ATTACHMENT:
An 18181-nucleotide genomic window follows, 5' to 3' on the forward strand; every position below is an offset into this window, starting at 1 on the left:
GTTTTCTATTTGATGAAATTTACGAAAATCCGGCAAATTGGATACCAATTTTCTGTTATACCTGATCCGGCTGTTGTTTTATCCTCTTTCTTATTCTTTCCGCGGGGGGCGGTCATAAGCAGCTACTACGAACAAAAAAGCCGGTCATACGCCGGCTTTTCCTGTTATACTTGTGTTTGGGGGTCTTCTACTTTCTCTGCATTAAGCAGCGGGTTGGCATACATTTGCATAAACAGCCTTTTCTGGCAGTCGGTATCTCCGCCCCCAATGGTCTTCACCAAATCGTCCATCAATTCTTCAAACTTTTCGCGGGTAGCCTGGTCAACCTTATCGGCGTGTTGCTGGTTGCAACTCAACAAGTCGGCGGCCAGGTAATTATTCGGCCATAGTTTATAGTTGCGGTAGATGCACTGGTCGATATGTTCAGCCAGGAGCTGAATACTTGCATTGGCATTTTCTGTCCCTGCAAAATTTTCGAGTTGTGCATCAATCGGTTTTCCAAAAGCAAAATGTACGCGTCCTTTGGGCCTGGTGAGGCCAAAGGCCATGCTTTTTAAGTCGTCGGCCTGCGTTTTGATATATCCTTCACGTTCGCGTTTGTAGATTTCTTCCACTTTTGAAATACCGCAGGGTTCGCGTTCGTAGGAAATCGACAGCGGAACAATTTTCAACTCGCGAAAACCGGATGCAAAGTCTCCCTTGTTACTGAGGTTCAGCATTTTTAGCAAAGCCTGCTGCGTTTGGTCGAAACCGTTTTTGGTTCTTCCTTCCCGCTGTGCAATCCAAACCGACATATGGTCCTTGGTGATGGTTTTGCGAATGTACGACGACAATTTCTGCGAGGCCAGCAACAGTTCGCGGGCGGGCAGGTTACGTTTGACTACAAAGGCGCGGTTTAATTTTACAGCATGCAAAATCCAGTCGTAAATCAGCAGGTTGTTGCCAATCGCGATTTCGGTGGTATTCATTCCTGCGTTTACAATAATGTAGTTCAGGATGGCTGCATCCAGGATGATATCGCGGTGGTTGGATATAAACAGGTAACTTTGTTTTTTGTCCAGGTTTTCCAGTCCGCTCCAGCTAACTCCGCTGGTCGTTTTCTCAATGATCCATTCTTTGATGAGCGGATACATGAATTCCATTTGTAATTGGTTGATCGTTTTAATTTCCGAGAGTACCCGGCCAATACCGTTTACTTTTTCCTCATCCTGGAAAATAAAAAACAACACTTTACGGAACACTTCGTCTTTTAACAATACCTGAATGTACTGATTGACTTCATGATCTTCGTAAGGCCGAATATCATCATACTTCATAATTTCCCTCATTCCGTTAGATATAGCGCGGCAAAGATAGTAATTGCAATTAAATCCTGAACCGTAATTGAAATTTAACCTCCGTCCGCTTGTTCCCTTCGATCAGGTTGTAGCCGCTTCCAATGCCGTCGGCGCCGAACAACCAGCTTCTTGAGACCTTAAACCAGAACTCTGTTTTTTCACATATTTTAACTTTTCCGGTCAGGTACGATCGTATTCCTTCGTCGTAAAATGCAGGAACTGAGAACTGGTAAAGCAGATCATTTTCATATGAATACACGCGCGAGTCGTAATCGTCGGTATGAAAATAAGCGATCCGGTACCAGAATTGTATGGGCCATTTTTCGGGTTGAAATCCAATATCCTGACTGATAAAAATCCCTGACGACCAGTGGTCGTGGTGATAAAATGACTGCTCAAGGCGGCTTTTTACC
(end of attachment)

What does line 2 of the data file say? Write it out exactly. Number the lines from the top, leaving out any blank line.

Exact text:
GTTTTCTATTTGATGAAATTTACGAAAATCCGGCAAATTGGATACCAATTTTCTGTTATACCTGATCCGGCTGTTGTTTTATCCTCTTTCTTATTCTTTCCGCGGGGGGCGGTCATAAGCAGCTACTACGAACAAAAAAGCCGGTCATACGCCGGCTTTTCCTGTTATACTTGTGTTTGGGGGTCTTCTACTTTCTCTGCATTAAGCAGCGGGTTGGCATACATTTGCATAAACAGCCTTTTCTGGCAGTCGGTATCTCCGCCCCCAATGGTCTTCACCAAATCGTCCATCAATTCTTCAAACTTTTCGCGGGTAGCCTGGTCAACCTTATCGGCGTGTTGCTGGTTGCAACTCAACAAGTCGGCGGCCAGGTAATTATTCGGCCATAGTTTATAGTTGCGGTAGATGCACTGGTCGATATGTTCAGCCAGGAGCTGAATACTTGCATTGGCATTTTCTGTCCCTGCAAAATTTTCGAGTTGTGCATCAATCGGTTTTCCAAAAGCAAAATGTACGCGTCCTTTGGGCCTGGTGAGGCCAAAGGCCATGCTTTTTAAGTCGTCGGCCTGCGTTTTGATATATCCTTCACGTTCGCGTTTGTAGATTTCTTCCACTTTTGAAATACCGCAGGGTTCGCGTTCGTAGGAAATCGACAGCGGAACAATTTTCAACTCGCGAAAACCGGATGCAAAGTCTCCCTTGTTACTGAGGTTCAGCATTTTTAGCAAAGCCTGCTGCGTTTGGTCGAAACCGTTTTTGGTTCTTCCTTCCCGCTGTGCAATCCAAACCGACATATGGTCCTTGGTGATGGTTTTGCGAATGTACGACGACAATTTCTGCGAGGCCAGCAACAGTTCGCGGGCGGGCAGGTTACGTTTGACTACAAAGGCGCGGTTTAATTTTACAGCATGCAAAATCCAGTCGTAAATCAGCAGGTTGTTGCCAATCGCGATTTCGGTGGTATTCATTCCTGCGTTTACAATAATGTAGTTCAGGATGGCTGCATCCAGGATGATATCGCGGTGGTTGGATATAAACAGGTAACTTTGTTTTTTGTCCAGGTTTTCCAGTCCGCTCCAGCTAACTCCGCTGGTCGTTTTCTCAATGATCCATTCTTTGATGAGCGGATACATGAATTCCATTTGTAATTGGTTGATCGTTTTAATTTCCGAGAGTACCCGGCCAATACCGTTTACTTTTTCCTCATCCTGGAAAATAAAAAACAACACTTTACGGAACACTTCGTCTTTTAACAATACCTGAATGTACTGATTGACTTCATGATCTTCGTAAGGCCGAATATCATCATACTTCATAATTTCCCTCATTCCGTTAGATATAGCGCGGCAAAGATAGTAATTGCAATTAAATCCTGAACCGTAATTGAAATTTAACCTCCGTCCGCTTGTTCCCTTCGATCAGGTTGTAGCCGCTTCCAATGCCGTCGGCGCCGAACAACCAGCTTCTTGAGACCTTAAACCAGAACTCTGTTTTTTCACATATTTTAACTTTTCCGGTCAGGTACGATCGTATTCCTTCGTCGTAAAATGCAGGAACTGAGAACTGGTAAAGCAGATCATTTTCATATGAATACACGCGCGAGTCGTAATCGTCGGTATGAAAATAAGCGATCCGGTACCAGAATTGTATGGGCCATTTTTCGGGTTGAAATCCAATATCCTGACTGATAAAAATCCCTGACGACCAGTGGTCGTGGTGATAAAATGACTGCTCAAGGCGGCTTTTTACC